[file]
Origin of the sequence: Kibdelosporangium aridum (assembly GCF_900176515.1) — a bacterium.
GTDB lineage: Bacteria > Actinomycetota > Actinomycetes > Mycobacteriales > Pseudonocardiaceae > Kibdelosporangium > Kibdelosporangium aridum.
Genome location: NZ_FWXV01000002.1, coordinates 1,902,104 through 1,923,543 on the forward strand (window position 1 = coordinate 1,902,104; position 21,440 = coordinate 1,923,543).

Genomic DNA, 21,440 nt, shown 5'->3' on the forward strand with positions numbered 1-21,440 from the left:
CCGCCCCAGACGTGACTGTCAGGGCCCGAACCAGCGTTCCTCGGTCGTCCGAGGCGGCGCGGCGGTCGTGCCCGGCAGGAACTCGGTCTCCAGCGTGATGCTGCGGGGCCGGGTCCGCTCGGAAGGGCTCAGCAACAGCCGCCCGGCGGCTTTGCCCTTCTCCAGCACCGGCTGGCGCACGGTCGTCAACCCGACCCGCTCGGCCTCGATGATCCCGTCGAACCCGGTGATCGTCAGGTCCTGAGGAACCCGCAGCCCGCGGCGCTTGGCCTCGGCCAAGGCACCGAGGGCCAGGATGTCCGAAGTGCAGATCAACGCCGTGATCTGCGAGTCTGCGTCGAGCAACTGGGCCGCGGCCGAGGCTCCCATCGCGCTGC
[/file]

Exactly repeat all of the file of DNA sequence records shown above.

Origin of the sequence: Kibdelosporangium aridum (assembly GCF_900176515.1) — a bacterium.
GTDB lineage: Bacteria > Actinomycetota > Actinomycetes > Mycobacteriales > Pseudonocardiaceae > Kibdelosporangium > Kibdelosporangium aridum.
Genome location: NZ_FWXV01000002.1, coordinates 1,902,104 through 1,923,543 on the forward strand (window position 1 = coordinate 1,902,104; position 21,440 = coordinate 1,923,543).

Genomic DNA, 21,440 nt, shown 5'->3' on the forward strand with positions numbered 1-21,440 from the left:
CCGCCCCAGACGTGACTGTCAGGGCCCGAACCAGCGTTCCTCGGTCGTCCGAGGCGGCGCGGCGGTCGTGCCCGGCAGGAACTCGGTCTCCAGCGTGATGCTGCGGGGCCGGGTCCGCTCGGAAGGGCTCAGCAACAGCCGCCCGGCGGCTTTGCCCTTCTCCAGCACCGGCTGGCGCACGGTCGTCAACCCGACCCGCTCGGCCTCGATGATCCCGTCGAACCCGGTGATCGTCAGGTCCTGAGGAACCCGCAGCCCGCGGCGCTTGGCCTCGGCCAAGGCACCGAGGGCCAGGATGTCCGAAGTGCAGATCAACGCCGTGATCTGCGAGTCTGCGTCGAGCAACTGGGCCGCGGCCGAGGCTCCCATCGCGCTGC